JN: The name of the album You Deserve Love is the greatest title.
HT: Thank you. We all decided on it and thought it was nice. For some reason we were all in with that name. We wanted to put a heart shape on the cover and just stuck with it.
JN: Did the song come first or the album?
HT: We named the song after the album. We retrofitted the name.
SW: It’s just a nice thing to hear.
JN: Jay Joyce produced the album, who worked with Cage the Elephant and Little Big Town. How did he decide the direction for the record?
TE: He really wanted it to sound like a live band. A large portion of each song were live takes. We all sat around in his studio, which was a church originally. When he bought it was in rough shape and had been abandoned for a while. They came in and fixed it up and took all of the pews out. It was a big empty room with a wooden floor and tall ceiling. We were just in there. it was Jay, the engineer and all of us in the band.
We jammed every day and played over and over. We wanted to make things perfect, but Jay knew there would be slip up and wanted it to sound like a real band. I think he was excited to work on a record that wasn’t so streamlined.
JN: What one thing you have require on the tour bus?
TE: A tour bus!
HT: We have a fart wagon. We would tell you to not step into it. It’s very stinky.
SW: Hunter requires a very large container of Clorox Wipes.
HT: That’s my favorite thing with the band. If there are paper towels, I appreciate that.
SW: A communal pack of gum.
HT: Chargers of course. Maybe some pillows.
TE: I like to have pillows in there, but they get so dirty.
HT: I am very strict with my pillows. I don’t like anyone else touching them. I don’t like them floating around. I bring about five pillowcases on tour with me.
JN: Where does this come from? Texas?
HT: I think it’s a little obsessive compulsive.
JN: What do you want to tell people about your live shows? You talk much on the mic?
TE: There’s sparse amounts of talking.
SW: Every show is it’s own unique experience.
HT: We typically mix up the set list, which can effect the energy of a set. I think tonight it will be more hyped up and fun. Sometimes we will just blow through the whole set without breaking, which is fun to do. We act stupid once and a while and have half baked covers.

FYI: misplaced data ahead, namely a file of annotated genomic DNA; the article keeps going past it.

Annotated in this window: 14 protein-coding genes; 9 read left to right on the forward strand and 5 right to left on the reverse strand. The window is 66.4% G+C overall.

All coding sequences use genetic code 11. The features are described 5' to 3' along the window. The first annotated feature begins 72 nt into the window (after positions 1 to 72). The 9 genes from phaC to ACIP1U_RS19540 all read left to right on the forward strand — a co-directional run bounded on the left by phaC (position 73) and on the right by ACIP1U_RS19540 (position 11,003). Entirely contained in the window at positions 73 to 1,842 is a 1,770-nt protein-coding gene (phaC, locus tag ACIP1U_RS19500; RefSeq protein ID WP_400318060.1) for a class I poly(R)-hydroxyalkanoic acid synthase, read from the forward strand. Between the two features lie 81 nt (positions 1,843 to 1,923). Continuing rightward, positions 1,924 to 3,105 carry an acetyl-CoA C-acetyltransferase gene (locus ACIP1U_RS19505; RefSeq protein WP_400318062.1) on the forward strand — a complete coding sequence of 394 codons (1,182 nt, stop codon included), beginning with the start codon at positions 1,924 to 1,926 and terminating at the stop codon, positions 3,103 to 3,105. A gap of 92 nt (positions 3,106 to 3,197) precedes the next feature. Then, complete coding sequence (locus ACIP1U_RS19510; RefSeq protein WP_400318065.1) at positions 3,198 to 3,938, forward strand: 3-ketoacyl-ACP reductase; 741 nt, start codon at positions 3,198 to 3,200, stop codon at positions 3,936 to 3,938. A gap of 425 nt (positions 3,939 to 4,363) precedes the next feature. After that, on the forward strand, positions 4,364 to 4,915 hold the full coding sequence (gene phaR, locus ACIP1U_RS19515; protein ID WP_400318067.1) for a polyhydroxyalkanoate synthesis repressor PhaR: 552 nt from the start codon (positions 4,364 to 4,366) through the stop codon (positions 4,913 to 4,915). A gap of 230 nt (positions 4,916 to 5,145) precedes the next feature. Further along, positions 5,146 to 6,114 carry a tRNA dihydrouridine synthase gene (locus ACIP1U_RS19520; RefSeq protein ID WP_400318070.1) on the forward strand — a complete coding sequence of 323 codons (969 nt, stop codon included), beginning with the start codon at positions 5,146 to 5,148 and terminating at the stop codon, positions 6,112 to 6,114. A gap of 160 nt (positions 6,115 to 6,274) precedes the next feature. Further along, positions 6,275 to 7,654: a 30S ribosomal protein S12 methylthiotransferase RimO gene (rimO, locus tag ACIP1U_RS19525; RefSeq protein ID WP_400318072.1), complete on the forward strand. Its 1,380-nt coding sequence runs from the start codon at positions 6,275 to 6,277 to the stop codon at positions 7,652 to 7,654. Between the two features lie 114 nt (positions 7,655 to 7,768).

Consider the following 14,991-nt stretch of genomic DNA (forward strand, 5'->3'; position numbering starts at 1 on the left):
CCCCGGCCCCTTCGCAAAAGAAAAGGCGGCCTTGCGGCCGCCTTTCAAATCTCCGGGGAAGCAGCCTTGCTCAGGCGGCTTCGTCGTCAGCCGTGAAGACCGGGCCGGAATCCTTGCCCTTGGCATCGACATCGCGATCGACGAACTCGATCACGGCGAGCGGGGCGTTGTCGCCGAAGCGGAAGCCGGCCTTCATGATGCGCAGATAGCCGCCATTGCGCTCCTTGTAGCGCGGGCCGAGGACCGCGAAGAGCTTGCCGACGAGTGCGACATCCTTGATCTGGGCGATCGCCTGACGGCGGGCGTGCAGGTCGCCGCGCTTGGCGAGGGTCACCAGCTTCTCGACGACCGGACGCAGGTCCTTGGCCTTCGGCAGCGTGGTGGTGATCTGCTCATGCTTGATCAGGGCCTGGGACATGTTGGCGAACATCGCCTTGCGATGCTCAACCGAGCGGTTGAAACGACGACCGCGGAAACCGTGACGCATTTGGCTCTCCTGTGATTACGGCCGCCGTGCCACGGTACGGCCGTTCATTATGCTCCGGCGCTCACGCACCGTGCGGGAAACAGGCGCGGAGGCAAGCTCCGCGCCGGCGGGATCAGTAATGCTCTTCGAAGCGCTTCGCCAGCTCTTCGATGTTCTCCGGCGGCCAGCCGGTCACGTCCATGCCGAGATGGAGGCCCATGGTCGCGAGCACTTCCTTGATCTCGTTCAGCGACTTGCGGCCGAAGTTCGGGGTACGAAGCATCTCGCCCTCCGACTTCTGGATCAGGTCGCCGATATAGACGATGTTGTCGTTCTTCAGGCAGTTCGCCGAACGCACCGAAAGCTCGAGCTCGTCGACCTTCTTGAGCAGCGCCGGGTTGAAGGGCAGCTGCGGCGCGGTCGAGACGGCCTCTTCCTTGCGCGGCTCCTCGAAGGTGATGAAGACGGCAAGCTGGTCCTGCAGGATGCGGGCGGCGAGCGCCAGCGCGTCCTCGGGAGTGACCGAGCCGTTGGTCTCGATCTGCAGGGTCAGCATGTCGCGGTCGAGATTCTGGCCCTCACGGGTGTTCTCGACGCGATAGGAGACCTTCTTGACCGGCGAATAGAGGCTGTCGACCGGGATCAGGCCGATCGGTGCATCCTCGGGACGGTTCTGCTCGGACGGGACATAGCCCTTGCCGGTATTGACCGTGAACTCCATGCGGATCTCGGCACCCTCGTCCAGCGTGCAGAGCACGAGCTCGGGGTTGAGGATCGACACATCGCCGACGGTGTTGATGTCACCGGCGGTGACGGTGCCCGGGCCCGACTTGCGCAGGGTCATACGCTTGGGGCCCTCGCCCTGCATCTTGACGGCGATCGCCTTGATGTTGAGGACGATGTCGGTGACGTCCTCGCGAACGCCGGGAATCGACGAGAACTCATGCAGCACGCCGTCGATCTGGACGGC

JN: I like a good mixed up set list.
HT: It’s a lot of work, but worth it.
JN: You are playing a historic venue. I’m sure there are some ghosts around here.
TE: That’s what they are saying that there is a nice ghost here called Marilyn. She apparently killed herself here.
JN: In the Metro?
TE: Well, before it was the Metro.
JN: Run! So are you playing your song “Saturday” on a Saturday?
SW: We don’t know how to play it yet.
HT: We were rehearsing it a lot this week.
TE: I think it sounds pretty good.
HT: It’s about 95% there.
JN: I heard you are Jimmy Buffet fans.
SW: We have done “Cheeseburger in Paradise” a little bit.
TE: We do the bridge with “I like mine with lettuce and tomato…”
HT: “Heinz 57 and french fried potatoes.” It was a phase really.
JN: A phase like that Escape to Margaritaville musical, that’s already gone! Is there one famous song you wished you had written?
SW: “Mr. Brightside.”
TE: “It’s a Small World.”
HT: The 20th Century Fox song.
JN: Where do you see the band going for 2020?
TE: We are going on the road. We will be touring a lot. Hopefully, we get in the studio and make another record soon.
HT: We are opening for Pearl Jam this coming summer.
JN: Have you met Eddie Vedder before?
HT: We have and he’s very nice.
JN: He asked you to tour with them?
HT: The twins dad worked on a book about The Who and Eddie Vedder wrote the foreword to it.
SW: My dad played the record for him. It was a big deal.
HT: He played a festival and wore a White Reaper t-shirt. They offered us to play some European dates for their tour.
TE: It will be our first European tour, so that’s exciting.
JN: What do you want to tell people about The World’s Best American Band?
TE: We are fun and lighthearted. Check us out on Spotify!